I’ll admit that when compared to the experience of my Apriso colleagues, my knowledge of continuous improvement programs such as Lean and Six Sigma is nascent.

But, over the past six years that I have been working in the manufacturing industry, I have quickly learned about the importance of reducing waste by operating Lean. Lean thinking is almost a religion, given the focus, passion and intense conversations and philosophies that surround the topic. One of the hot conversation items in the past had been the role that an IT system plays in Lean. Some Lean proponents believe that there is no place for an IT system as it is adding work / complexity / etc. to the process, thereby creating waste.

IDC Manufacturing Insights published a report earlier this year on Manufacturing Operations Technology that suggests otherwise. You can access it here. In the report there were some observations and conclusions about Lean that I found very interesting.

First, it really does pay to be Lean. IDC Manufacturing Insights conducted research on 800 manufacturers that are part of an index that they regularly cover. Lean companies really do achieve greater profitability than “non-Lean” companies – on average they earn higher net profit margins that are nearly two percentage points higher. So, if you are considering a Lean program of your own, here is a good benchmark to include as part of your Return on Investment calculation.

After the financial crisis of 2008, and the natural disasters that hit Japan in 2011, companies have taken a less aggressive stance on inventory levels. Supply chain disruptions can be quite painful when operating with razor thin inventory levels, offsetting any possible efficiency gains from Lean manufacturing if customer orders can’t be filled. Despite operating with higher inventories today, Lean companies are still more profitable than “non-Lean” companies. This is attributed to the lower overall operating costs that have been achieved by taking a highly detailed, methodological examination of how all business processes are executed. It turns out that having lower inventory levels is just one component of Lean – the bigger picture is that performance improvement can come from many areas of operations, such as productivity gains, a lower cost of quality and less warranty and recall costs.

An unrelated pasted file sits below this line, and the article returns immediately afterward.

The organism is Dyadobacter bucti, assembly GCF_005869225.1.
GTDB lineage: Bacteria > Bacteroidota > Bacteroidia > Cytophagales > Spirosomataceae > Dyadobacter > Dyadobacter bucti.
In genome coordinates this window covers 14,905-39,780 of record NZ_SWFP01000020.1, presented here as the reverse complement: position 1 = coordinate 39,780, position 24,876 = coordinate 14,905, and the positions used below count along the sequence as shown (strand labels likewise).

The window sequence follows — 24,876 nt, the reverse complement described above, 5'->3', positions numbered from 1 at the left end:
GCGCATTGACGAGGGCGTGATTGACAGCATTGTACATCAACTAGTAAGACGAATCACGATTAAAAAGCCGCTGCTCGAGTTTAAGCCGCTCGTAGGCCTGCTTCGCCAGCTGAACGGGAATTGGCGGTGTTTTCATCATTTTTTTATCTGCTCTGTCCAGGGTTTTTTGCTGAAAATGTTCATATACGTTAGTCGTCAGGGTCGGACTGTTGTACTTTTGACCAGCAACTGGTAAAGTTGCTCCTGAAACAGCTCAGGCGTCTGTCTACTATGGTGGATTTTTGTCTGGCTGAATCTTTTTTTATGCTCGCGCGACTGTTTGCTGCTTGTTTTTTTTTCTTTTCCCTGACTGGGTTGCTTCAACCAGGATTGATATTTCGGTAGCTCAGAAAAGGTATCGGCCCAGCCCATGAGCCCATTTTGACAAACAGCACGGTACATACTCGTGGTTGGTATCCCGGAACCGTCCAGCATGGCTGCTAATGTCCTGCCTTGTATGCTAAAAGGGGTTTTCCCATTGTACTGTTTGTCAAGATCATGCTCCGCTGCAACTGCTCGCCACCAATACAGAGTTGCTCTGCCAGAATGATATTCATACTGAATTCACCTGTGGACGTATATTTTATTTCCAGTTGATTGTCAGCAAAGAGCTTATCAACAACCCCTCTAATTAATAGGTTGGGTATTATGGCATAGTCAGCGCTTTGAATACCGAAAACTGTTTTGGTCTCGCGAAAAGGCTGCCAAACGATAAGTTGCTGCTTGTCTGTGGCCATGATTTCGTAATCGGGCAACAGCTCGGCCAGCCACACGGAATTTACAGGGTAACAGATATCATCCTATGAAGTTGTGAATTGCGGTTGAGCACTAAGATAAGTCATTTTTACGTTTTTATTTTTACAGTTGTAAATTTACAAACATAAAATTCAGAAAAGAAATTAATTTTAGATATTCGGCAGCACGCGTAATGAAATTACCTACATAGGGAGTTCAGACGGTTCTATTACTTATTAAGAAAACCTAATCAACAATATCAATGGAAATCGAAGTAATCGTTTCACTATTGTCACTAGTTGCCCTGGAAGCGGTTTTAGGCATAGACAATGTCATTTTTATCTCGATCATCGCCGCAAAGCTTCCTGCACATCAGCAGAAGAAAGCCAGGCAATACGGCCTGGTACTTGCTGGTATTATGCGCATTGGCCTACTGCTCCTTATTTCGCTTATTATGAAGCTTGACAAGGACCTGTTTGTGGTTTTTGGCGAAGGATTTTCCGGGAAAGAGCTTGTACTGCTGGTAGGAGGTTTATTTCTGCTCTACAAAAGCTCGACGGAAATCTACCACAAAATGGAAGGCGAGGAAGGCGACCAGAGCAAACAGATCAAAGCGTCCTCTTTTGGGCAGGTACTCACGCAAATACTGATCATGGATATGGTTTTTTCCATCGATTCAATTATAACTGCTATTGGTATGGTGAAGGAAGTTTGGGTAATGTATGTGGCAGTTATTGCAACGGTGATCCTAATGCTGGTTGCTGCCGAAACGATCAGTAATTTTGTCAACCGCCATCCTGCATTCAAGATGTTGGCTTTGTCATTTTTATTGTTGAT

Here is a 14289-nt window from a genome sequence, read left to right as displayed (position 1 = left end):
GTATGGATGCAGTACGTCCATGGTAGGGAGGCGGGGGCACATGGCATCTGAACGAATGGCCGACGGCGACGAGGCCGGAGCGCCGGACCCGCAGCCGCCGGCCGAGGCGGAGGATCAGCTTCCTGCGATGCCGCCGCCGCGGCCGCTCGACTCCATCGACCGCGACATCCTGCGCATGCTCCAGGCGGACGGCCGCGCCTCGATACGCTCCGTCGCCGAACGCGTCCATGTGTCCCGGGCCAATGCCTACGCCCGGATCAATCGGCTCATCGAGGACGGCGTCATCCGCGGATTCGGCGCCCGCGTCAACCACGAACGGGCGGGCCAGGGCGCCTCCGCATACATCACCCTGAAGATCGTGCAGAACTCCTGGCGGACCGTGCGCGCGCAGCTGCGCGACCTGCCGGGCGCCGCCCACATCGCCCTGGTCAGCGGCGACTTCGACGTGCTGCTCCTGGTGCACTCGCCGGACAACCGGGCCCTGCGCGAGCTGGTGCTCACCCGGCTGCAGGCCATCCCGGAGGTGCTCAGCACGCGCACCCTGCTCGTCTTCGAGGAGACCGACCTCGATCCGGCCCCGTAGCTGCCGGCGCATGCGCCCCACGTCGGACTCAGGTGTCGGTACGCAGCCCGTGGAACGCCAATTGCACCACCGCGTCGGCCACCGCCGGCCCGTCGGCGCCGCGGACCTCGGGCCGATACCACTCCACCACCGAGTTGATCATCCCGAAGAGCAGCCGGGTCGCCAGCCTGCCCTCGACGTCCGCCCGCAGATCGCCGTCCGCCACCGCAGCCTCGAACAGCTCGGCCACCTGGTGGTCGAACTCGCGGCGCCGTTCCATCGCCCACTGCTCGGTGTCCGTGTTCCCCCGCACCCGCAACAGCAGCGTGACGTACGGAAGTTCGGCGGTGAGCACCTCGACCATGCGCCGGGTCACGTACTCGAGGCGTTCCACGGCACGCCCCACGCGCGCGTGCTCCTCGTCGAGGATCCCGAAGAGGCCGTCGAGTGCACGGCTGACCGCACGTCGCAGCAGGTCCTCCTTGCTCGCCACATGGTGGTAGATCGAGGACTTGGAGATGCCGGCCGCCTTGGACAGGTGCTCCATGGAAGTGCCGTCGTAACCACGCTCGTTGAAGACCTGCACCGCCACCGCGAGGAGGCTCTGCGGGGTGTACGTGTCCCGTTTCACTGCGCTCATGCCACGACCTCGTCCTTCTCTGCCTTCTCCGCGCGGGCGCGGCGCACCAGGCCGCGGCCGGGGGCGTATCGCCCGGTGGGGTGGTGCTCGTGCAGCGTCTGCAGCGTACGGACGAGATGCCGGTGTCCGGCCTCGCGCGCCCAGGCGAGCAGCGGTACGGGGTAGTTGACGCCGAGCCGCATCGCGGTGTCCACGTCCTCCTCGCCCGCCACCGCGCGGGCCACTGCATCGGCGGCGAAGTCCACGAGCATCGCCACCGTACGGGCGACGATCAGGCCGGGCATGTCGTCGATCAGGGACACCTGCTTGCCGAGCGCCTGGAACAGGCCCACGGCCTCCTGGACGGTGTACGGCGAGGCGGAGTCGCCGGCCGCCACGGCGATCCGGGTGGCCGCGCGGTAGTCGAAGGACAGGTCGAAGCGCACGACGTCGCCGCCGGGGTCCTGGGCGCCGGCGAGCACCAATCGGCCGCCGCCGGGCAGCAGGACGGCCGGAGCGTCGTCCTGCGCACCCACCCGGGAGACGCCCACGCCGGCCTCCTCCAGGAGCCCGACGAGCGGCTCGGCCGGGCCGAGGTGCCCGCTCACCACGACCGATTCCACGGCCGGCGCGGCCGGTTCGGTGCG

What was really interesting is the link that IDC was able to connect between how IT was used to drive Lean practices. IDC gave some examples of how this was a reality:

  • IT integration (e.g. implementing a Manufacturing Execution System) that supports process automation to avoid manual entries, overlapping requirements and achieving a more paperless environment
  • Centralizing master data management to reduce redundant and inconsistent data that leads to inaccurate reporting and inefficient business processes
  • IT enabled business process re-engineering projects for process analysis and optimization to improve performance

I would add another IT-based enablement – the replication of process improvement to multiple locations across the enterprise. These types of improvements simply can’t be realistically achieved without the benefit of an IT system to standardize the process and accurately replicate.

In closing, it would appear that the verdict is now in – IT is a key component of Lean programs, helping to further the spread of waste reduction and process variability to achieve performance improvement. Anyone suggesting otherwise might want to take a moment to consider reading the research that is now available validating this concept.